New pantry serving students and families at Kearns Junior HighNov 30, 2023 01:20PM ● By Tom Haraldsen
Principal Mark Ellermeier and Vice Principal Elvis Fonguh (left) cut the ribbon at the new Kearns Junior High School food pantry. (Tom Haraldsen/City Journals)
Community food pantries in the Salt Lake Valley are few and far between these days, which made the opening of a new food pantry and resource center at Kearns Junior High School a reason to celebrate. Principal Mark Ellermeier and Vice Principal Elvis Fonguh cut the ribbon to open the pantry on Nov. 2.
“I’m excited for this partnership with the Utah Food Bank,” Ellermeier said. “This is a much needed resource for our students and their families.”
Since the pandemic, KJH has seen a substantial increase in the need for food resources, according to Andrea Stringham, community outreach and media relations representative with the Granite School District. She said last year the school distributed close to 4,000 food kits to students, and the current economic environment has increased demand, even as funding dwindled.
“At the end of last year, the Granite Education Foundation didn’t have enough funds to keep any pantry going,” Christine Peasley said, a social worker at KJH. “So we created a partnership with the Utah Food Bank. We estimate about 450 to 500 individuals will be using our pantry each month, and we wanted our students to be able to meet their nutritional needs so they could do better academically.”
The pantry is housed in two relocatable buildings behind the school. It’s set up to be similar to a grocery store and retail store—shelves with canned foods and other items in one relocatable and clothing in the other. It gives students a chance to choose foods and items they would actually use rather than handing them a bag of pre-selected items. Students are permitted to visit the pantry once a month to see what they have and select what they need to feed their families.
The school has over 780 students enrolled, according to Peasley, who added, “we definitely needed more opportunity for kids to get food. We’ve been worried because food resources have been decreasing across the valley and the state.” She said it helps with junior high kids in particular who wouldn’t use a mobile food pantry “due to the stigma that comes with it. They are more comfortable coming into a setting like this with privacy where they can remain anonymous.”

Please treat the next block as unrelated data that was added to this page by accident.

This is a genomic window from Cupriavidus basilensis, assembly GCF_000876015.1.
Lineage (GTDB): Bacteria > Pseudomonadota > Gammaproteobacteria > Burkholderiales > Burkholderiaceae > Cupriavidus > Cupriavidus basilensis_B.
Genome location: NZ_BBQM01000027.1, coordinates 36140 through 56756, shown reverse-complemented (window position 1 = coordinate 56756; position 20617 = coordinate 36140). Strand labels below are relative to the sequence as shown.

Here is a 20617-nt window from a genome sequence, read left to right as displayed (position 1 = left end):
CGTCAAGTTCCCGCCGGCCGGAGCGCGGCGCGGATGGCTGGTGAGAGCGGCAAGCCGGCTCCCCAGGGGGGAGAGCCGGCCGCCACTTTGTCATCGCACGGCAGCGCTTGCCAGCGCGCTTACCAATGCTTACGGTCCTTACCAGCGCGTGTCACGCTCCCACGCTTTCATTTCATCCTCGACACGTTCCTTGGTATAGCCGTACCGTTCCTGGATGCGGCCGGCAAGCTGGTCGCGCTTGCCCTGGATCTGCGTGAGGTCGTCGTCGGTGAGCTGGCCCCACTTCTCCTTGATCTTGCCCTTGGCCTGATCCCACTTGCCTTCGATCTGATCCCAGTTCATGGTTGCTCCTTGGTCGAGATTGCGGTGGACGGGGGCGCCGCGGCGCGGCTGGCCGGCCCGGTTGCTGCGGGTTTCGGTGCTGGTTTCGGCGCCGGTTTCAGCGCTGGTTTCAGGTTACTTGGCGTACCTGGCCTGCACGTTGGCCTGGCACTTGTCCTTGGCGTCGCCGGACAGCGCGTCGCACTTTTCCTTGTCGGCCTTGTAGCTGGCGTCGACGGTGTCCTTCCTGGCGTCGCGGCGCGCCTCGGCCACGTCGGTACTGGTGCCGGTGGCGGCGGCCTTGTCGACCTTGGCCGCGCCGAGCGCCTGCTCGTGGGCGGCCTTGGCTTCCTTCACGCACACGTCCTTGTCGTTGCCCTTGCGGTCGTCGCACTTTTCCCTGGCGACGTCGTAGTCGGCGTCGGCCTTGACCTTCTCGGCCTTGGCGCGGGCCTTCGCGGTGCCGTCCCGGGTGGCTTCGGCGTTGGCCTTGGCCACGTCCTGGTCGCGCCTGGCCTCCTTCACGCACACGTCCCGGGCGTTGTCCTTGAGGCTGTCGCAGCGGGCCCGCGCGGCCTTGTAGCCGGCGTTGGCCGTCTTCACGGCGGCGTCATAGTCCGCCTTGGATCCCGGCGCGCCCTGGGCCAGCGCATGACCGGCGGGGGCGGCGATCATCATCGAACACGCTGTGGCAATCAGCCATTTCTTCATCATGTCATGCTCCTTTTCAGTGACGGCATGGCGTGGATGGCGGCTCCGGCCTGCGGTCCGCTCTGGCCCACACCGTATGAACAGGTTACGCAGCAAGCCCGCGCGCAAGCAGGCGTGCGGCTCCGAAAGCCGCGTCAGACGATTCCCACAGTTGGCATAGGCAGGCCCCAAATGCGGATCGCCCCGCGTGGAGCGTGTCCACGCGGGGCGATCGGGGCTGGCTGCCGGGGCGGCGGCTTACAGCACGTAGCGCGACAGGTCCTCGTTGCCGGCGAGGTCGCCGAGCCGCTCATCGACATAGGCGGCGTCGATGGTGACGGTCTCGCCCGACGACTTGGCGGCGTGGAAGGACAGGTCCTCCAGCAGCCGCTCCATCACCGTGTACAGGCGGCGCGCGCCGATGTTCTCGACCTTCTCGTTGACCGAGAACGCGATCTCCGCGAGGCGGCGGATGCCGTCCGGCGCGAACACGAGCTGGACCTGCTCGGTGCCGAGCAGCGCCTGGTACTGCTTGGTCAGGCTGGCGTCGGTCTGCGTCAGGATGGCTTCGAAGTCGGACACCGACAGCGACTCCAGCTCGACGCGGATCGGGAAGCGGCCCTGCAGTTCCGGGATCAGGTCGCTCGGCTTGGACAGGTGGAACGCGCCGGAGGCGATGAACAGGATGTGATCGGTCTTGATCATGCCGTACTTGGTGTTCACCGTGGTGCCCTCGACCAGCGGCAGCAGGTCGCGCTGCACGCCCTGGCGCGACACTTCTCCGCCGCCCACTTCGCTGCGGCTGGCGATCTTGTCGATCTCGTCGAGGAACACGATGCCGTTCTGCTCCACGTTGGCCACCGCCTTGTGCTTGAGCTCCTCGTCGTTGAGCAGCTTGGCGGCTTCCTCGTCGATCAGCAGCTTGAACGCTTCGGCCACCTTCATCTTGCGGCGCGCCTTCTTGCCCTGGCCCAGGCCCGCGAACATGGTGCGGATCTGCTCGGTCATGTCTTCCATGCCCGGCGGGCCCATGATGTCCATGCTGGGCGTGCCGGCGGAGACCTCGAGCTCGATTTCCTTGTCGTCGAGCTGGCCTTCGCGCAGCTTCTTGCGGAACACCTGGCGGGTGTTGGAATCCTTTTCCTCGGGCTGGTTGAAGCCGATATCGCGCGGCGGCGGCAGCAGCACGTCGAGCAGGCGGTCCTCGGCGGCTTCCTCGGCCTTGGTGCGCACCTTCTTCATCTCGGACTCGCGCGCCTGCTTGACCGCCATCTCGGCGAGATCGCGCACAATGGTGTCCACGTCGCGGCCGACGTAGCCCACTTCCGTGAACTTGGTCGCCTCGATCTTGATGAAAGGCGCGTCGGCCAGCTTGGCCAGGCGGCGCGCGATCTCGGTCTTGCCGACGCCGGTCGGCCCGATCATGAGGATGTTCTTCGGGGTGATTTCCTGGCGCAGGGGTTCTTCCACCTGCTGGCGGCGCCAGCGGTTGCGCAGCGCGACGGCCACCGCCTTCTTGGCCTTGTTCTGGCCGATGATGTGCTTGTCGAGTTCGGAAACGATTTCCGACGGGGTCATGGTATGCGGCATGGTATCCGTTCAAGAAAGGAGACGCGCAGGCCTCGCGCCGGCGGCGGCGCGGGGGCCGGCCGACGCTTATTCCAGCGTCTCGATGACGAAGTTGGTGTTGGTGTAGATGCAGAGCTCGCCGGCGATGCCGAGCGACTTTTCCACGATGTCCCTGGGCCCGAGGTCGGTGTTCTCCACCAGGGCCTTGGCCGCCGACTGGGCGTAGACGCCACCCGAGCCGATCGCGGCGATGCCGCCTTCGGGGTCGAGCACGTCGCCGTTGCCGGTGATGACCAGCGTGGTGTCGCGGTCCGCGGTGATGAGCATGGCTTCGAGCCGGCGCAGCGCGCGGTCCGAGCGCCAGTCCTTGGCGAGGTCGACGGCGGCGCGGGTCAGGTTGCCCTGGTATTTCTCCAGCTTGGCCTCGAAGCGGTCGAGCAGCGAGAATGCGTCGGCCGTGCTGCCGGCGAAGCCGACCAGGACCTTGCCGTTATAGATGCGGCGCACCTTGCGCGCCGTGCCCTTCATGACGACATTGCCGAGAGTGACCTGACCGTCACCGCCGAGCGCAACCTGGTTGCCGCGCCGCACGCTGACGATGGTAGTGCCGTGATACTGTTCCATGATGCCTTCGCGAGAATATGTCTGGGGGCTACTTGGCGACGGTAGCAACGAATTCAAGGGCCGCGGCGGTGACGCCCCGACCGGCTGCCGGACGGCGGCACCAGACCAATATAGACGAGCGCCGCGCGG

The pantry is open during school hours and after school by appointment, so families can come in together.
“The Utah Food Bank does a lot of amazing kids programming,” said Brett Koslowsky, who works with student programs at the organization. “That includes the Kids Cafe program which we have here at Kearns Junior High. It’s after-school snacks and meals for kids. That just serves a small number of kids, so we reached out to a lot of schools where we felt they could have a need and who had partnered with the Granite Education Foundation which had lost a lot of funding. It’s something where families and students also have an extra resource out of convenience, since they are already at school.”
She said the Utah Food Bank does an initial assessment with all in-school pantries.
“This was the first site visit I went to, and it was amazing to see how many teachers and mothers, social workers and coordinators came to just the organizing meeting itself and how enthusiastic they were,” Koslowsky said. “Then they sent us word that they were going to have a pantry opening, and everything has fallen into place.”
At the ribbon cutting ceremony, a few teachers and students got a sneak preview, touring the pantry before it officially opened later in the week. There were a lot of smiles all around. λ